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dc.contributor.authorDuncan, Michael J
dc.contributor.authorRoscoe, Clare M. P.
dc.contributor.authorNoon, Mark
dc.contributor.authorClark, Cain CT
dc.contributor.authorO’Brien, Wesley
dc.contributor.authorEyre, Emma LJ
dc.date.accessioned2020-02-05T09:43:03Z
dc.date.available2020-02-05T09:43:03Z
dc.date.issued2019-12-23
dc.identifier.citationDuncan, M. J, Roscoe, C. M. P., Noon, M., Clark, C. C. T., O’Brien, W., and Eyre, E. L. J. (2019). 'Run, jump, throw and catch: How proficient are children attending English schools at the fundamental motor skills identified as key within the school curriculum?' European Journal of Education Review, pp. 1-29. DOI: 10.1177/1356336X19888953en_US
dc.identifier.issn1356-336X
dc.identifier.issn1741-2749
dc.identifier.doi10.1177/1356336x19888953
dc.identifier.urihttp://hdl.handle.net/10545/624448
dc.description.abstractThis study examined proficiency levels in fundamental motor skills (FMS) in children within Key Stage 1 and 2 of the English school system. Four hundred and ninety-two children aged 6–9 Years old (245 boys, 247 girls) from school Years Two (n = 130), Three (n = 154) and Four (n = 208) participated in this study. FMS for the run, jump, throw and catch were assessed using the Test of Gross Motor Development – 2. The proportion of children who achieved mastery or near mastery of the skills was determined. For the whole sample, 18.5% (n = 91) did not achieve mastery in any of the four skills. A similar proportion (18.7%, n = 92) achieved mastery in all four of the FMS examined in this study. The proportion of children achieving mastery of all four skills was lower for Year Two children (0%) compared to children in years Three (24%) and Four (25%). More boys (25.7%) achieved mastery in all four of the FMS compared to girls (11.7%). Individual behavioural components in skill performance were also examined. The results of the present study highlight that less than one-fifth of children aged 6–9 years old have mastered the four key FMS identified by the physical education (PE) curriculum despite having the developmental potential to become fundamentally competent by six years of age. Fostering positive trajectories of FMS development presents a challenge for PE specialists given the association between FMS mastery in childhood and physical activity, weight status and health.en_US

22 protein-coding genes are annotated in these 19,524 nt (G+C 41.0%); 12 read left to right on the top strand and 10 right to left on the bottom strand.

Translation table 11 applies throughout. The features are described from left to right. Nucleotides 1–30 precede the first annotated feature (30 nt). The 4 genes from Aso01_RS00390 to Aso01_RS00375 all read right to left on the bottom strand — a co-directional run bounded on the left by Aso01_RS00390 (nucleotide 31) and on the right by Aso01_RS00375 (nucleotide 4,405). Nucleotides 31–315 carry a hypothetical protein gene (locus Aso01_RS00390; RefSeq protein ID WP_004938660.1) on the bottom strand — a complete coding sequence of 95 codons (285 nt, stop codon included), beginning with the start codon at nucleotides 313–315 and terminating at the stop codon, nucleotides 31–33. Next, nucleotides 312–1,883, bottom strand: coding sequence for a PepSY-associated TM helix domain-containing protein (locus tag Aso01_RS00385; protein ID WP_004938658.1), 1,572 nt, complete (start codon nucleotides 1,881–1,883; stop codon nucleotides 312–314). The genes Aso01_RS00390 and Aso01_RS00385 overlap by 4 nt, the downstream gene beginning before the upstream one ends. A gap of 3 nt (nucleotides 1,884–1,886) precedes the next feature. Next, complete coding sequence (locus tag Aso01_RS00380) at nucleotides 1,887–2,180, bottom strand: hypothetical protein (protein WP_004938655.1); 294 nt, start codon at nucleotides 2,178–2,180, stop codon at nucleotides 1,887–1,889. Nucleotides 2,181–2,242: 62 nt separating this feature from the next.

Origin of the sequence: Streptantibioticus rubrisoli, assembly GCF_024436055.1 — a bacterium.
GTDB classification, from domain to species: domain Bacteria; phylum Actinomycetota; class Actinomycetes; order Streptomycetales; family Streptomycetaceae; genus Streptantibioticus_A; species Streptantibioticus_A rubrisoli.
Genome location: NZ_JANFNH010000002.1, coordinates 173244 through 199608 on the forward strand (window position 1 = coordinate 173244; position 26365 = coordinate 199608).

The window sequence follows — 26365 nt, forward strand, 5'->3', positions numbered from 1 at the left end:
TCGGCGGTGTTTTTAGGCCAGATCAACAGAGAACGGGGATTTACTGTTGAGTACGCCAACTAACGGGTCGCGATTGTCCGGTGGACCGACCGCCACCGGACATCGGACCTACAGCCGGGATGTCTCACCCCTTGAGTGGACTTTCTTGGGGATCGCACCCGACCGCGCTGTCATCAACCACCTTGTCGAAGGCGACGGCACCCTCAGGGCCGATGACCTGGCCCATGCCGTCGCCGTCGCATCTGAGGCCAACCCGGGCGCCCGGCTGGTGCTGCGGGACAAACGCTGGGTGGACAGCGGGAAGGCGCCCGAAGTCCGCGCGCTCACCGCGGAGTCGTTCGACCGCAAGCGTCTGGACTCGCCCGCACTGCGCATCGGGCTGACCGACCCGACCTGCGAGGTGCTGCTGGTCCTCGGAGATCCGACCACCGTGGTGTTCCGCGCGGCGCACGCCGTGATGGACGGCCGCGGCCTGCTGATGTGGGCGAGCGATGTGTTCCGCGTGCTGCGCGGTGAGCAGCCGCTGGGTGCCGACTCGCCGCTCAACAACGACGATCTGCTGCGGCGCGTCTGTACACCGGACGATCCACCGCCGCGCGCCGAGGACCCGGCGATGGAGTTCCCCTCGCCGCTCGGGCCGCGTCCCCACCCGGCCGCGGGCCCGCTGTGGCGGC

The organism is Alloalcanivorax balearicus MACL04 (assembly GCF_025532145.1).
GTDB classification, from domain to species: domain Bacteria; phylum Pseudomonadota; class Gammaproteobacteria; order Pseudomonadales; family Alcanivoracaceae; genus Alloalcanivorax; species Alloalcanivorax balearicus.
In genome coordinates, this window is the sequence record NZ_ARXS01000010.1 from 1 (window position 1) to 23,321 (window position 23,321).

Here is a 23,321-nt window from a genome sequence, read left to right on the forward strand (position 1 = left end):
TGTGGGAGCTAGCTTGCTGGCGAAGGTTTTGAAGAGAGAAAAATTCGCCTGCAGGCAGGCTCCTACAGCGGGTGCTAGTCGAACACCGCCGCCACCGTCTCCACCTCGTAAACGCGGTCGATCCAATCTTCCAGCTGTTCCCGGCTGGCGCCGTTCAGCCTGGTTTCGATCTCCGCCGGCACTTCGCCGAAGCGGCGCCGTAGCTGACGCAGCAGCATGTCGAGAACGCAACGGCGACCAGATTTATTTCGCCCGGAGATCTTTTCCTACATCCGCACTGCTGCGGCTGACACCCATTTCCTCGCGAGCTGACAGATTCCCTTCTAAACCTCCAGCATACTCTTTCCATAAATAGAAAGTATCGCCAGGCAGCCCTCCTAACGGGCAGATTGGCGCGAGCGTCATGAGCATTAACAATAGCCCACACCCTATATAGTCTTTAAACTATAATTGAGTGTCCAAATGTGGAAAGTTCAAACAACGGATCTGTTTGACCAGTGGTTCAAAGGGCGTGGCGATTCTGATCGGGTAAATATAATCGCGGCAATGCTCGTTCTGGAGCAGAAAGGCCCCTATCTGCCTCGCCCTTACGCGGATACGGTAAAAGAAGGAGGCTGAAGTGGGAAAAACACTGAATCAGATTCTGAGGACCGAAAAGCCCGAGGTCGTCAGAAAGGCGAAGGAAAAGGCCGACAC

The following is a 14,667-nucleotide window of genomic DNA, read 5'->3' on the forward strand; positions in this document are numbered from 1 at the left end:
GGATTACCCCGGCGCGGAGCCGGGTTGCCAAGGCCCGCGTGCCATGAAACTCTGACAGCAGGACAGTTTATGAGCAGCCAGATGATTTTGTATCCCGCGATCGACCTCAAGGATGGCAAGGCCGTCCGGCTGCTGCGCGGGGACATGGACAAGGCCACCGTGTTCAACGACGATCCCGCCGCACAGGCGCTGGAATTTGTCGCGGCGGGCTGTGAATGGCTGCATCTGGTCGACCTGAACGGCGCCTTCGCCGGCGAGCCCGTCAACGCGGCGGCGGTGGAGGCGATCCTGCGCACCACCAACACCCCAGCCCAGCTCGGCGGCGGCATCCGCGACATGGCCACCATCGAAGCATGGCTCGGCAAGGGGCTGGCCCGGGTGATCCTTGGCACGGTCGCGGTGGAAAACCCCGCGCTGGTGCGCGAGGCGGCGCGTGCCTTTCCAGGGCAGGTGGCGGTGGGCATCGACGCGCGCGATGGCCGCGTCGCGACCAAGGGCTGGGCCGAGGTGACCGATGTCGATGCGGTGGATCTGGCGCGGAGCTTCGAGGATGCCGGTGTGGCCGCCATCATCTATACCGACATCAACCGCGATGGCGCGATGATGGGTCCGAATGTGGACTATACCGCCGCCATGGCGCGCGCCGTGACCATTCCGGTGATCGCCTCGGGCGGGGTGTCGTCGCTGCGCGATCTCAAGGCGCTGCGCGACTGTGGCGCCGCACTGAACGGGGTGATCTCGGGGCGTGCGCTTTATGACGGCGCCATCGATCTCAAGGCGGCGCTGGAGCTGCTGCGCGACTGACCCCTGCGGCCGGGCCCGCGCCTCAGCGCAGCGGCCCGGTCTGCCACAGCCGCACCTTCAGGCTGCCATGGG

dc.description.sponsorshipN/Aen_US
dc.language.isoenen_US
dc.publisherSAGEen_US
dc.relation.urlhttps://journals.sagepub.com/doi/abs/10.1177/1356336X19888953en_US
dc.relation.urlhttps://pureportal.coventry.ac.uk/en/publications/run-jump-throw-and-catch-how-proficient-are-children-attending-enen_US
dc.rightsAttribution-NoDerivatives 4.0 International*
dc.rights.urihttp://creativecommons.org/licenses/by-nd/4.0/*
dc.subjectphysical educationen_US
dc.subjectMovement Skillen_US
dc.subjectMasteryen_US
dc.subjectMotor Competenceen_US
dc.titleRun, jump, throw and catch: How proficient are children attending English schools at the fundamental motor skills identified as key within the school curriculum?en_US
dc.typeArticleen_US
dc.contributor.departmentCoventry Universityen_US
dc.contributor.departmentUniversity of Derbyen_US
dc.contributor.departmentUniversity College Cork, Irelanden_US
dc.identifier.journalEuropean Physical Education Reviewen_US
dc.source.beginpage1356336X1988895
dcterms.dateAccepted2019-10-23
refterms.dateFOA2020-02-05T09:43:03Z
dc.author.detail785197en_US


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